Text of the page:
Posted by Jesse Willis
Talked about on today’s show:
1970, swearing, watch your “fighting language”, think about things before treatments, like Brave New World‘s soma, the incurables vs. the savages, a stratified society vs. a flattened society, sex once a week, Marxmas and Christmas, the computer shapes little boy Li, the computer trains the society, controlling by giving a semblance of control, We by Yevgeny Zamyatin, no friction, top-speed, Jesus Christ, Karl Marx, Bob Wood, Li Wei, Vulcan philosophers, a cross and a sickle instead of a hammer and a sickle, not exactly a Communist utopia/dystopia, a communist takeover of the entire planet, movies and TV shows about Marx every year, no spirituality, Rosemary’s Baby, The Stepford Wives, did the good guy win in the end?, the rape scene, Rosemary’s baby-daddy is Satan, what will happen after Chip blows everything up?, when Wei is eating, the focus on the food, the high programmers, the turn/plot twist, the gold toilet fixtures, silk clothing, fuck is a nice word, you’re not free, free of aggression, how will they feed everyone, the YouTube video, The Syndic by C.M. Kornbluth, the Prometheus Award, books that examine the meaning of freedom, Ayn Rand, four ideologies combined, what they took from Christ, “From each according to his ability, to each according to his need”, Wei addressing the chemotherapists, who is Wood?
Christ, Marx, Wood and Wei,
Led us to this perfect day.
Marx, Wood, Wei and Christ,
All but Wei were sacrificed.
Wood, Wei, Christ and Marx,
Gave us lovely schools and parks.
Wei, Christ, Marx and Wood,
Made us humble, made us good.
body part swapping, improvements in the society, the last injection you get is fatal, you become a net loss to society after a certain point, baby boomers getting older, the diseases of aging, the totalcakes and cokes for lunch, Jenny is baking total cakes for Marxmas!, Li’s spilling a coke on a leaf, eureka!, how he got the idea to avoid treatment, there is no Pepsi, there’s no Dr Pepper, the symbol of a leaf in the shape of a man, Jenny always ignores metaphors, was the grandfather in a secret society?, you don’t forget, ecstasy , athletes and drugs, the influence machine, television as a drug, revisionist history, there’s no NEWS, it’s very North Korea, how did you claim the ticket?, a book about mental illness, replace sickness with sin and the entire novel is about religion, self-reporting, “No, thank uni.”, “they’re all snitches”, the f-word is fight, “everybody loves fucking”, hate is a bad word, objectivism is exactly selfish, selfishness and fear, it’s their Galt’s Gulch, the whole smoking thing, the perks of the programmer class, the fantasy of libertarianism, “you the unrecognized superman”, a dystopia, we’ve got our magic super-power stuff, Atlas Shrugged, reardon metal, people are aliens, men trying to control women bodies, two ambiguously dystopic societies, a powerful book with a lot to think about, more Animal Farm than Nineteen Eighty-Four, We, Brave New World has a boring, stupid and depressing plot (so let’s do a podcast on it!), a neglected novel, Planet Of The Apes, Logan’s Run, Paranoia (the Role Playing Game), THX-1138, The Call Of Cthulhu RPG, the new Paranoia Kickstarter, the book for the blind audiobook, rape in quotation marks, The Matrix, Soylent Green, Gattaca, Colossus: The Forbin Project, Equilibrium, “live in that horrible world”, the women’s names: Anna, Mary, Peace and Yin, if you were living in this world which society would you want to live in or would you overthrow it?, keep getting mad, keep being proactive, aren’t we done talking about it yet?, King’s suicide, your old gray head, the secret sleeper spies, a mental asylum run by the patients, Cuban refugees fleeing Castro, this book is about our world, any ideology you have ought to be thrown to the dirt, the schizophrenia TV focus, Facebook becomes our island, dumping buckets of ice, Ferguson, New York, this book feels alien, the goal of communism, wouldn’t it be interesting if we all were actually equal, father knows best, blowing up airports seems crazy, a hard one, people only want you to think for yourself when it doesn’t effect them, Pierre Boulle.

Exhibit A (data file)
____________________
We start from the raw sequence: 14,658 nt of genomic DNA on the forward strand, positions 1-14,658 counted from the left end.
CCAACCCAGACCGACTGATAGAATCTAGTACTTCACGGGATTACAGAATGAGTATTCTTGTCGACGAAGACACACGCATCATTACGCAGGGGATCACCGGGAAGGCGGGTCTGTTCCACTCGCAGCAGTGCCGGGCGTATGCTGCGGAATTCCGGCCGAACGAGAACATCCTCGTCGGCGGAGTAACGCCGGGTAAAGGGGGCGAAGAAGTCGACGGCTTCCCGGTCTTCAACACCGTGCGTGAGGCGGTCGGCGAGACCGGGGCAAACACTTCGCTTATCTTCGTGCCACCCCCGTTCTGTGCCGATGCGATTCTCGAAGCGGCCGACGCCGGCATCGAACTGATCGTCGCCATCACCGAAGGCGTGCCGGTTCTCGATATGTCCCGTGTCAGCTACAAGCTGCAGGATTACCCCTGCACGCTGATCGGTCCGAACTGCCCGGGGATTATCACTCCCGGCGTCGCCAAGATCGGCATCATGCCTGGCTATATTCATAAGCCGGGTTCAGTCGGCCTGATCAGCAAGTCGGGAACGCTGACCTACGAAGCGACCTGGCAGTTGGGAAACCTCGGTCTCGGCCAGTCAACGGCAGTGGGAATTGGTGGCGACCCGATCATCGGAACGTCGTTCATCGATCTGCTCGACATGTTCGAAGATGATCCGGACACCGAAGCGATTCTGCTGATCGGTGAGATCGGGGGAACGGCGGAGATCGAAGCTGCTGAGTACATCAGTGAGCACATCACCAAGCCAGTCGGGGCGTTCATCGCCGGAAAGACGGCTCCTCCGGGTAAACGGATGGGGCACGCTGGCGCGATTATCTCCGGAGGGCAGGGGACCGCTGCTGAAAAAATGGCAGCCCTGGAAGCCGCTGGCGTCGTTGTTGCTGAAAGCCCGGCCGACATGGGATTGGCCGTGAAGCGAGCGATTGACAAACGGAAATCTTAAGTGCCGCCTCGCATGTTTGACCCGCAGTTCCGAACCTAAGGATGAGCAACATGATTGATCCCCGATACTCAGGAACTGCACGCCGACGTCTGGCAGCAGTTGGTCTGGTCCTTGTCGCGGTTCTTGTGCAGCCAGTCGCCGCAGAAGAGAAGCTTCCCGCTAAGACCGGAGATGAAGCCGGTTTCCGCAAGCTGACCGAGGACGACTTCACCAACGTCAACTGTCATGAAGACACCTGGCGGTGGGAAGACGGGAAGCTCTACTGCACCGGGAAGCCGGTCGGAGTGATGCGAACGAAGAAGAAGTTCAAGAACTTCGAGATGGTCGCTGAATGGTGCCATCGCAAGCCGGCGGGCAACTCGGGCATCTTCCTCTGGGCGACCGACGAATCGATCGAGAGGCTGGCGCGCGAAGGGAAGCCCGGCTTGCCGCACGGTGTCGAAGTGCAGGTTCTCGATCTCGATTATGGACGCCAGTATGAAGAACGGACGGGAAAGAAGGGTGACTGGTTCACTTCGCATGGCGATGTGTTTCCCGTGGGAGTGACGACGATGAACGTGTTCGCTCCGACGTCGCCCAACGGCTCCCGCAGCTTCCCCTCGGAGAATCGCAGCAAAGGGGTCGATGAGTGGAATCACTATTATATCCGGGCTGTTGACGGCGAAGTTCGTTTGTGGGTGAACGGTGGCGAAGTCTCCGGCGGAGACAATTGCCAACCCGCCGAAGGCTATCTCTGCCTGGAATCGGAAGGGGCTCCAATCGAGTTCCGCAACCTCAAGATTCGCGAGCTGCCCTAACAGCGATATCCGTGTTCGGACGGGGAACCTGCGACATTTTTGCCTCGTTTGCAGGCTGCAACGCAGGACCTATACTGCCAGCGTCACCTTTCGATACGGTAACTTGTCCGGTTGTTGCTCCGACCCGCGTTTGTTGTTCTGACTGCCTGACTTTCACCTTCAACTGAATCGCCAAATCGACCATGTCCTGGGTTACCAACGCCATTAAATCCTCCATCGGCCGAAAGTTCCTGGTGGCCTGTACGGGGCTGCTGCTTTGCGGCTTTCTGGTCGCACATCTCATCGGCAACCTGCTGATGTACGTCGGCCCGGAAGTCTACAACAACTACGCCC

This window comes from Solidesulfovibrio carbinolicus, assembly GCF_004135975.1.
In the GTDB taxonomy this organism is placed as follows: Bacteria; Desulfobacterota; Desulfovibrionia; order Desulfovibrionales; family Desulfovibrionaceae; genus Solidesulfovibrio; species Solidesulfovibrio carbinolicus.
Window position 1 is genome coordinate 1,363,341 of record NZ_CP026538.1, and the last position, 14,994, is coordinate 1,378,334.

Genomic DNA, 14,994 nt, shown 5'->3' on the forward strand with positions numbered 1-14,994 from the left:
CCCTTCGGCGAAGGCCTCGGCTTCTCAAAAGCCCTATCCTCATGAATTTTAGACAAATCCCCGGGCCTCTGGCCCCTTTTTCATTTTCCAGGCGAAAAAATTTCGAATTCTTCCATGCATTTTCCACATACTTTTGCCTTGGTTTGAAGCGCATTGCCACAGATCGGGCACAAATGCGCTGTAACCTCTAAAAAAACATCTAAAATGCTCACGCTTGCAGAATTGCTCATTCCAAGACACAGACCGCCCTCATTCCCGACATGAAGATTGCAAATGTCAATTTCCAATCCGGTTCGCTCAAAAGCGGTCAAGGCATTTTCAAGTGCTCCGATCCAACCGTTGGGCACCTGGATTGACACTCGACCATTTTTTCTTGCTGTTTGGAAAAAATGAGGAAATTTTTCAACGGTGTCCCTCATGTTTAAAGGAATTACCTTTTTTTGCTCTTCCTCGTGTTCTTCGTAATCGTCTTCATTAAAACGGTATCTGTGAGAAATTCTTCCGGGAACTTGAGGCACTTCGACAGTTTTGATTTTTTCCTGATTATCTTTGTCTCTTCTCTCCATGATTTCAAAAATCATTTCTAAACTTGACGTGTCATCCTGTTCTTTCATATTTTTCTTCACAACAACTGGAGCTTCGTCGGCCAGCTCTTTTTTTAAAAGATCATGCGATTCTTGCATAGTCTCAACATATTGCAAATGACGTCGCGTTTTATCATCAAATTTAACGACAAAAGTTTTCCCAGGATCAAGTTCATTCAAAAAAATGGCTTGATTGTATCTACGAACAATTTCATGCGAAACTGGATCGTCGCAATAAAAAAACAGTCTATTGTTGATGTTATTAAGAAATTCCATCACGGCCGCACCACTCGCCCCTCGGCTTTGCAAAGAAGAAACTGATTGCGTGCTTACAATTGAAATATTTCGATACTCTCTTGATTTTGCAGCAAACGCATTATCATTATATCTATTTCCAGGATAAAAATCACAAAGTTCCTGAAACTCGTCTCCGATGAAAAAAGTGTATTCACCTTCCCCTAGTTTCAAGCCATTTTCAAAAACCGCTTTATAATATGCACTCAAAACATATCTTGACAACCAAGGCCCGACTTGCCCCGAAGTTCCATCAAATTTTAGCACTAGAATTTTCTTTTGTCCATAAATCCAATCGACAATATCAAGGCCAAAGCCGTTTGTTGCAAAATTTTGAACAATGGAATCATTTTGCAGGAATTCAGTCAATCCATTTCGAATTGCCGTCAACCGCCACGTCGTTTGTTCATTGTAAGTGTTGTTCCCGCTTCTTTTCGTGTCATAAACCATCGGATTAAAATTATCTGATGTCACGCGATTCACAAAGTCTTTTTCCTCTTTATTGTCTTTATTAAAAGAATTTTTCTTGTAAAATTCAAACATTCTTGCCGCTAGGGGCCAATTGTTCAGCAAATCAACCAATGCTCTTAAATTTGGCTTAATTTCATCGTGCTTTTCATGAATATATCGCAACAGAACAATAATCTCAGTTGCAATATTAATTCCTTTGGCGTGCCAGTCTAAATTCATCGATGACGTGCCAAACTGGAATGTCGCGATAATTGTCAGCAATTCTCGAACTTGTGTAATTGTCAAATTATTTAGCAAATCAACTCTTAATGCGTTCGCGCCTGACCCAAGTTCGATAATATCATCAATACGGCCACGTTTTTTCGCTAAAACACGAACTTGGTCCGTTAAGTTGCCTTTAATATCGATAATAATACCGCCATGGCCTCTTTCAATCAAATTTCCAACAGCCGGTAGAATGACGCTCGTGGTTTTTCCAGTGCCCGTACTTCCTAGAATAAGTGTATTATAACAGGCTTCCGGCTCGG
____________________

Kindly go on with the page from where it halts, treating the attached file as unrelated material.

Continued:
Posted by Jesse Willis
The SFFaudio Podcast #251 – Jesse, Scott, and Tamahome discuss Up Against It by M.J. Locke.
Talked about on today’s show: